• Message from James Clarke

    "South Africa's Best Humour Columnist"

    - SA's Comedy Awards September 2008

    “South Africa’s funniest columnist.”

    - Financial Mail

    WELCOME TO MY BLOG

    The name is Clarke. James Clarke. I have been told by people who know their way around the electronic world with its iPads, USBs, processors, modems, 500 gb hard drives, Blackberries and microwave ovens, that as a writer I have to have a blogsite. Otherwise, I am told, it is like passing oneself off as a CEO and you haven’t a leather chair that tilts back.

    Yet after four years of having a blogsite I still don’t really understand what it is or how it helps sell my books which is my major concern in life apart from not stepping on cracks when walking on the pavement.

    I am also told that on a blogsite it is customary to refer to oneself in the third person. This enables one to grossly exaggerate ones attainments without appearing to have done so personally.

    Not being one to buck the system...

    London-born James Clarke is your average tall, dark, handsome fellow who writes books – fiction and non-fiction. As a humorist he has been compared with PG Wodehouse and James Thurber. (The Daily Bugle in Des Moines said “compared with the works of PG Wodehouse and James Thurber, Clarke’s writing isn’t worth a row of beans”.)

    He long ago settled in South Africa where he became a mover and a shaker in the world of the environmental sciences. As a youth, being a mover and a shaker, had made it impossible for him to follow in his father’s footsteps as a bottler in a nitro-glycerine plant. Hence he turned to journalism.

    But around the time he retired a few years ago he found a new pursuit as a humorist. He wrote a daily humour column in the Johannesburg Star (now syndicated) and began turning out books of humour in the UK and South Africa.

    Clarke very recently moved boldly into the electronic publishing world. It was, he said afterwards, like a non-swimmer diving into a pool without first testing its depth.

    In November 2011 he re-issued his latest book of humour, “Blazing Saddles”, as an Amazon Kindle e-book under the title “Blazing Bicycle Saddles”. For a mere US$4.99 you can download a copy of this seminal cycling book in a matter of seconds by clicking here ....


    ooo

    He did this with the full realisation that he is totally at sea in the electronic world with its telephones that take movies and receive faxes and sports results.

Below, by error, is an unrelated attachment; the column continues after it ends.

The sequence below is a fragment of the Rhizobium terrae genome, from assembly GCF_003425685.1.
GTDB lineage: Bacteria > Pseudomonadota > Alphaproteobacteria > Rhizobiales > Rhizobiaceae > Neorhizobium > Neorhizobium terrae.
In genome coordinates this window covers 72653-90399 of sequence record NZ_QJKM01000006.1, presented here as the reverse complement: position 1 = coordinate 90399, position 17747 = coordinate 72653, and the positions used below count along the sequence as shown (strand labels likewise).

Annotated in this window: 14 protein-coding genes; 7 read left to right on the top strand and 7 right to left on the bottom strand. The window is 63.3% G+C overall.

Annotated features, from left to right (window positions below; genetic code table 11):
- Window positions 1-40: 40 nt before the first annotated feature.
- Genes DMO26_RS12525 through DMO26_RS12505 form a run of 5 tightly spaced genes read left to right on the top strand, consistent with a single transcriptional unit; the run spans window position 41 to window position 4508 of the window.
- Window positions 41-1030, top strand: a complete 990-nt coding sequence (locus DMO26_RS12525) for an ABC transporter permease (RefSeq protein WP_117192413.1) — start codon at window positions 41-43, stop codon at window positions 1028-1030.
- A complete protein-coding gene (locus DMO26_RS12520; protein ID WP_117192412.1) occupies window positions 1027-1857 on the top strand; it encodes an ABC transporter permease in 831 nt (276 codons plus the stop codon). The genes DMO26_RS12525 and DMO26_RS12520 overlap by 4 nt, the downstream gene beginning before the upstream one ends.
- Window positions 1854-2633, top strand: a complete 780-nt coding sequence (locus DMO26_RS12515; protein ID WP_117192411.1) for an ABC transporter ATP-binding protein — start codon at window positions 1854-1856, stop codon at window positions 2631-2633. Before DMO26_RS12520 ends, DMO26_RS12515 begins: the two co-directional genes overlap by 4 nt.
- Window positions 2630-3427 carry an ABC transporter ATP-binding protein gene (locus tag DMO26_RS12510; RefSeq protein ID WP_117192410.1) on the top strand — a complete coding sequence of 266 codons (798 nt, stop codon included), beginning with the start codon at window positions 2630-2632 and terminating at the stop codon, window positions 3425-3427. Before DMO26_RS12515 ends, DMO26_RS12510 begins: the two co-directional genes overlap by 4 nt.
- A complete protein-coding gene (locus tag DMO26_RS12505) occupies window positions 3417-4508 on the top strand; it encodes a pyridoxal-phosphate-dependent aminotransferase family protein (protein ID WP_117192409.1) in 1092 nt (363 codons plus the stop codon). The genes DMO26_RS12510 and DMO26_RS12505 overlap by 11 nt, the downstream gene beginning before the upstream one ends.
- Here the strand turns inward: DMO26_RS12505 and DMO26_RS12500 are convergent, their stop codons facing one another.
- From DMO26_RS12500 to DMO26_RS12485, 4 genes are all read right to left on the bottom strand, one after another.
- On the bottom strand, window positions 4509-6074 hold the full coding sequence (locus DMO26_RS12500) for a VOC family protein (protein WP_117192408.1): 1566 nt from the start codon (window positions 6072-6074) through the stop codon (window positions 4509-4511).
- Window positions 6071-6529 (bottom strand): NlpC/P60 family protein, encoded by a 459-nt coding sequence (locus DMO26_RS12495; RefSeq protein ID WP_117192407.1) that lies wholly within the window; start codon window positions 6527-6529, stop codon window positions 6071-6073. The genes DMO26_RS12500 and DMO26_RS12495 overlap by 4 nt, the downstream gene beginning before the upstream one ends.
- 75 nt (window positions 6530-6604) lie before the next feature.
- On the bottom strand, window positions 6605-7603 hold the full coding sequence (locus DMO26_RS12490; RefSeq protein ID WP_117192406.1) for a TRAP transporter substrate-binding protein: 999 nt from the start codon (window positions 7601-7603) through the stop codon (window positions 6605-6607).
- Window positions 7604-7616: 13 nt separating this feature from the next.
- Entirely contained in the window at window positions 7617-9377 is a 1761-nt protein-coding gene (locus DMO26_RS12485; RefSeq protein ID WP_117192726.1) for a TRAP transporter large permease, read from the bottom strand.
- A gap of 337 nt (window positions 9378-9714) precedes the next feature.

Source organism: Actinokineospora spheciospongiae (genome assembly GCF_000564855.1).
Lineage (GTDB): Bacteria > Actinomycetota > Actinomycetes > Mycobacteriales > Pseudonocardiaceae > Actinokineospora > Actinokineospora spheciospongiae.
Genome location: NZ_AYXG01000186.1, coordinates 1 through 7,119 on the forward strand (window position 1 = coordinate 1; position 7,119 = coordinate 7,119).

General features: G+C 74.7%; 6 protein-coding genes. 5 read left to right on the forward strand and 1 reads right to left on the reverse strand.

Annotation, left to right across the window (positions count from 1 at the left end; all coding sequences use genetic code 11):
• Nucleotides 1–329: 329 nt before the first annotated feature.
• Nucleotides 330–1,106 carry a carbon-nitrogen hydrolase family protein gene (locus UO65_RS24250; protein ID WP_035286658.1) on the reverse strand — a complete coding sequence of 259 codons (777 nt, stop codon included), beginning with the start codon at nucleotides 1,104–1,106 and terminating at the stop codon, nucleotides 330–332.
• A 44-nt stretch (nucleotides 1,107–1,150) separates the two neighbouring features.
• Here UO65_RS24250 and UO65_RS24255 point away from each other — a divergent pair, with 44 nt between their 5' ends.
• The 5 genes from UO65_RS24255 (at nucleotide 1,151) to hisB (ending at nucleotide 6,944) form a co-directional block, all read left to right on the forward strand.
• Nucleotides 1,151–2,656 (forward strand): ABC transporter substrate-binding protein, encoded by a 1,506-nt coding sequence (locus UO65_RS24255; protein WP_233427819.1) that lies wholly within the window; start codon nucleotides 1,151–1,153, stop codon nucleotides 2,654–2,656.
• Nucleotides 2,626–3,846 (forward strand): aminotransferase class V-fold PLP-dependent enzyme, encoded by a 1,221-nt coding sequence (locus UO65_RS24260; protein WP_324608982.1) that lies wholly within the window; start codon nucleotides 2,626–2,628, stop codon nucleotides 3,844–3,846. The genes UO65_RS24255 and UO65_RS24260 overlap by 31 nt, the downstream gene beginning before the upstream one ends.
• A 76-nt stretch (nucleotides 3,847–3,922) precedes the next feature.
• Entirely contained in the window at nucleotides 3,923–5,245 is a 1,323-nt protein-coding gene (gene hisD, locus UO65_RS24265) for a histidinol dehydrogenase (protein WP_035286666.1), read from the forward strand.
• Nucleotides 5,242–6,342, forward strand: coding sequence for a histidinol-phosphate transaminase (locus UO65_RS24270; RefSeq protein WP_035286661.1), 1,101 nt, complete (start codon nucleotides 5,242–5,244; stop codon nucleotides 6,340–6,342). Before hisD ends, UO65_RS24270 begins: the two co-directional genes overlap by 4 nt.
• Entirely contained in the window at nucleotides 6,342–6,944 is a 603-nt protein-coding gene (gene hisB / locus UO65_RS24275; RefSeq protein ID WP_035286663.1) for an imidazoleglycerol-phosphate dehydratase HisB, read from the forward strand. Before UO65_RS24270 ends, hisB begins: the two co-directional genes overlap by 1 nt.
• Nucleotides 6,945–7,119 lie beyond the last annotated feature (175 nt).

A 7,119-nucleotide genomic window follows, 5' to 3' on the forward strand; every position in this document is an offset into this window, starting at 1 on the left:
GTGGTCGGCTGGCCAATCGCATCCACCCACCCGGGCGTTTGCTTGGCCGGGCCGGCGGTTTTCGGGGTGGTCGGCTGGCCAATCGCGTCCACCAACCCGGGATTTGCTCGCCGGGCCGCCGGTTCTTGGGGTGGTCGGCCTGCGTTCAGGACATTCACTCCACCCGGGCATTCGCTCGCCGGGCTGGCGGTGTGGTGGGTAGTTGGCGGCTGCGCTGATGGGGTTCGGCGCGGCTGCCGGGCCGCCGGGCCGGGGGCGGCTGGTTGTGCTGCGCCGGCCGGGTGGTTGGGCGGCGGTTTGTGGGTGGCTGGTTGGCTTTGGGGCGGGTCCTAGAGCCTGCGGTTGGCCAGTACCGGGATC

The original edition of “Blazing Saddles”, published by Jonathan Ball, has been out of print for two years. It reveals the true story of how six retired men – five of them journalists – year after year set out (intrepidly) from the African continent on a series of exploratory expeditions cycling into “Darkest Europe” to bring back to the people of Africa tales of its funny natives.

    Clarke will also shortly be publishing, via Amazon.com, another of his action-packed autobiographical books – this time an account of his Second World War exploits as L*E*A*D*E*R of the Yellow Six Patrol of the 1st Streetly Boy Scouts in the English Midlands. He recounts the patrol’s ceaseless campaign to defeat Adolf Hitler’s plan to invade England.

    You can read about “The Yellow Six” within this blogsite.

    Clarke, apart from moving and shaking, is a travel writer and proud father of two highly successful daughters – one a biologist and the other an environmental impact analyst. He and his wife, Lenka, live north of Johannesburg.

Interviewing Santa Claus

HO HO HO.
It was some greeting, considering what I had gone through to get to the North Pole.
I stood there on the steps of Number One, Ice Street, exhausted. My compass, totally confused, was spinning.
My pemmican had run out at Ornskoldsvik and I had been forced to eat my mukluks (gently fried in olive oil with a little peri-peri).
Even as I stood on the steps of Number One my stomach was growling. It was White Fang, my faithful sled dog – I had been forced to eat him.
Here I was, with terrible indigestion, standing next to a brass plate inscribed “S. Claus, B.Com., MBA”.
I said: “Father Christmas, I presume?”
He said: “Ho ho ho.”
“I am from The Daily Bugle and I bring tidings from all journalists.”
“Ho ho ho,” he said.
He directed me through vast halls filled with the rustling of Christmas paper as the elves and pixies wrapped gifts for good little children wherever they may be
He showed me into an office where, behind the desk sat Dr Deng Xiaoping, PhD., M.Com.,Llb., MBA (Beijing).